In the technique illustrated in "Parallel Image Acquisition from Non-Interacting Local Coils", Hyde, et al., Journal of Magnetic Resonance, Volume 70, pages 512-517, 1986, two surface coils were active concurrently and their outputs combined. One disadvantage of this technique is that it introduced extraneous noise into the system. Specifically, when data was collected to generate a slice within the field of view of one of the coils, the other coil was active and received noise or extraneous signals that were superimposed on the signals from the one coil.
One method to avoid summing the output of plural surface coils, was to provide a manual switch for selecting only a single coil to be active at a time. See for example, "Faraday Shielded Switchable Surface Coils Arrays", Molyneaux, et al., SMRI, 1989 Meeting Program and Abstracts, Abstract No. 340, Jul. 1989, U.S. Pat. No. 4,924,868 to Krause, et al.
Automated switching was suggested in "Switched Array Coils", Requardt, et al., Magnetic Resonance in Medicine, Volume 13, pages 385-397, (1990). One of the disadvantages of the Requardt system is that it utilized a hardware card with fixed precoding. Coil and sequence information were hard coded on the card. Modification of the machine was also required. Another disadvantage of this scheme resided in its lack of flexibility. The user was not allowed to define where to put slices, what type of imaging sequences to be run, and the nature of the coils to be used. No provision was made for user parameter selection. Second, the Requardt, et al. system performed the disclosed imaging operations alone, not in conjunction with a conventional whole body coil. The inability to activate the whole body coil rendered it difficult to determine the exact position of the coils and resultant images relative to the whole patient.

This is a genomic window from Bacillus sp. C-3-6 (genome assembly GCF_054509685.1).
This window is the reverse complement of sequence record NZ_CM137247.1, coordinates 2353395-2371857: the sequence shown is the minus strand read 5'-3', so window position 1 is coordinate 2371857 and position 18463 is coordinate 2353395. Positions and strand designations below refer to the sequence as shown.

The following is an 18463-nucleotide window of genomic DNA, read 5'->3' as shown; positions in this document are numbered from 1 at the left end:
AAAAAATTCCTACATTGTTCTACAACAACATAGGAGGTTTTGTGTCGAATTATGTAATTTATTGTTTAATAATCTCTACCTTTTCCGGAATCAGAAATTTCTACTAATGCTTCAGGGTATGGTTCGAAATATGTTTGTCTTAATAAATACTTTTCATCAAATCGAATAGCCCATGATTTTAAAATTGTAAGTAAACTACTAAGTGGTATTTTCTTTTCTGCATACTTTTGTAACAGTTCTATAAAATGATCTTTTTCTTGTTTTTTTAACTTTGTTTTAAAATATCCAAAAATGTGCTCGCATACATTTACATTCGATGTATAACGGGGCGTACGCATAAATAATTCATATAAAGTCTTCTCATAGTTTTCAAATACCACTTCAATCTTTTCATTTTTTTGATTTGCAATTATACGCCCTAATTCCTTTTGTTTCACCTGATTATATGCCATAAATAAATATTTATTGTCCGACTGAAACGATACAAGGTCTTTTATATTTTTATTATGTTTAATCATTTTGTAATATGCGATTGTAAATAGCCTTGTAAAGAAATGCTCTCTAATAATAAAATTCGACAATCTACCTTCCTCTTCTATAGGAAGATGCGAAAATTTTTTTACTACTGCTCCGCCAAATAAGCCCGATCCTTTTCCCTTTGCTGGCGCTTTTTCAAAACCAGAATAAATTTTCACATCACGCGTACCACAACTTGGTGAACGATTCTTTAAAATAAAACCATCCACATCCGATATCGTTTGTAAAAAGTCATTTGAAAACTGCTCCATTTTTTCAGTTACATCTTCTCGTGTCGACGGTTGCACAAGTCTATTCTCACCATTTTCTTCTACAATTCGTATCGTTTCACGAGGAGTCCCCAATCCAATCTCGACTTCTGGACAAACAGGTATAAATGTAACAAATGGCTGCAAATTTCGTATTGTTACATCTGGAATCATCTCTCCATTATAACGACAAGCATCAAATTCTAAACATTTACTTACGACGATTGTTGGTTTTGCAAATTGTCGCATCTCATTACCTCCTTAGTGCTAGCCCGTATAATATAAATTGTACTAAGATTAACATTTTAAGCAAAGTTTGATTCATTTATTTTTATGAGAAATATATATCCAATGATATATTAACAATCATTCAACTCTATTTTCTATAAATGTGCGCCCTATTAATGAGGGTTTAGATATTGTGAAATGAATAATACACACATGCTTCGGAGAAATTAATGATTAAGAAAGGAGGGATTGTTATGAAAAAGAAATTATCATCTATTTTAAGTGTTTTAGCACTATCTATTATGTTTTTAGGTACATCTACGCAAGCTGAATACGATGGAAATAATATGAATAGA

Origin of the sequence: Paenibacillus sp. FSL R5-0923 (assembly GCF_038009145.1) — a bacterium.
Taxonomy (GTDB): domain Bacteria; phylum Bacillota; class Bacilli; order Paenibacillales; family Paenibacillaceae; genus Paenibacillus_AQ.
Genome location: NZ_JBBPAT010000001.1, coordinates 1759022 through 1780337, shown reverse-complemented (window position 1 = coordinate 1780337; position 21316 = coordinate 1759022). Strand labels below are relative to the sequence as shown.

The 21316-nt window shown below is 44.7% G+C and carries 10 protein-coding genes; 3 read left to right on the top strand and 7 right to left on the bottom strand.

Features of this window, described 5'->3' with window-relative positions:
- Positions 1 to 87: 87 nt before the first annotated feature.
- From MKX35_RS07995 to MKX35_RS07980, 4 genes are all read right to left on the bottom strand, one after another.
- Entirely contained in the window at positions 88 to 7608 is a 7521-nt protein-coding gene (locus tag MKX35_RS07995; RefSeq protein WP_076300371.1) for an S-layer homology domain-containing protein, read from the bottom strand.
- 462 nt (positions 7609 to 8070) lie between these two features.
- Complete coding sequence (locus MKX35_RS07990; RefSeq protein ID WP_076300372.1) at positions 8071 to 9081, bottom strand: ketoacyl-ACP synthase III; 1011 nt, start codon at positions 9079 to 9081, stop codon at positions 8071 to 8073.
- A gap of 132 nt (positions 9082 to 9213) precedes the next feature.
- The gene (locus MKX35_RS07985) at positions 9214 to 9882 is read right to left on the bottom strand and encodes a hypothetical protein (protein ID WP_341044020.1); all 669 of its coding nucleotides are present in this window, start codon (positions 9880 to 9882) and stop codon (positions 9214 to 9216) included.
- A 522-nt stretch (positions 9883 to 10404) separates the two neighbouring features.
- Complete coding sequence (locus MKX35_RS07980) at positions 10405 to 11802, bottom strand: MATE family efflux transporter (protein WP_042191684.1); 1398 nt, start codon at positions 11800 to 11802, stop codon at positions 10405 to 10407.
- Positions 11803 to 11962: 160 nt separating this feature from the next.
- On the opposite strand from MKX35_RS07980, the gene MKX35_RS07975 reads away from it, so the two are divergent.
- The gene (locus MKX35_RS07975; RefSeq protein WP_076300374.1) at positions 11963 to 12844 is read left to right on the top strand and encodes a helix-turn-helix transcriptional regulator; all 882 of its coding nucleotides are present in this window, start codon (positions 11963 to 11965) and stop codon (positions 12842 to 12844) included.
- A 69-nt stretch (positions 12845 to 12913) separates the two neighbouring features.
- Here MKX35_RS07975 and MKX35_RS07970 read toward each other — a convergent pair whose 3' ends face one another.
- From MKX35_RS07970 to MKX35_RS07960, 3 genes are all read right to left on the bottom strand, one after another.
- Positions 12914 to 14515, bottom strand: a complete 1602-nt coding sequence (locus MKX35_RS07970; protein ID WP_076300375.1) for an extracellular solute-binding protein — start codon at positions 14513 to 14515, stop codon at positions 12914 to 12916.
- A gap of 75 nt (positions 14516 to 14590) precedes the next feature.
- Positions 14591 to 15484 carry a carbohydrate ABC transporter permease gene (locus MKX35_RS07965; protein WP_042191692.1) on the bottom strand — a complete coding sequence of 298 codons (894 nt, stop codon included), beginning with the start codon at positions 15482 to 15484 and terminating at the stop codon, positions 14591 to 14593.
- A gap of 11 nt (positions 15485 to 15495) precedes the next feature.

The present invention contemplates a new and improved computerized coil switching arrangement which overcomes the above-referenced problems and others.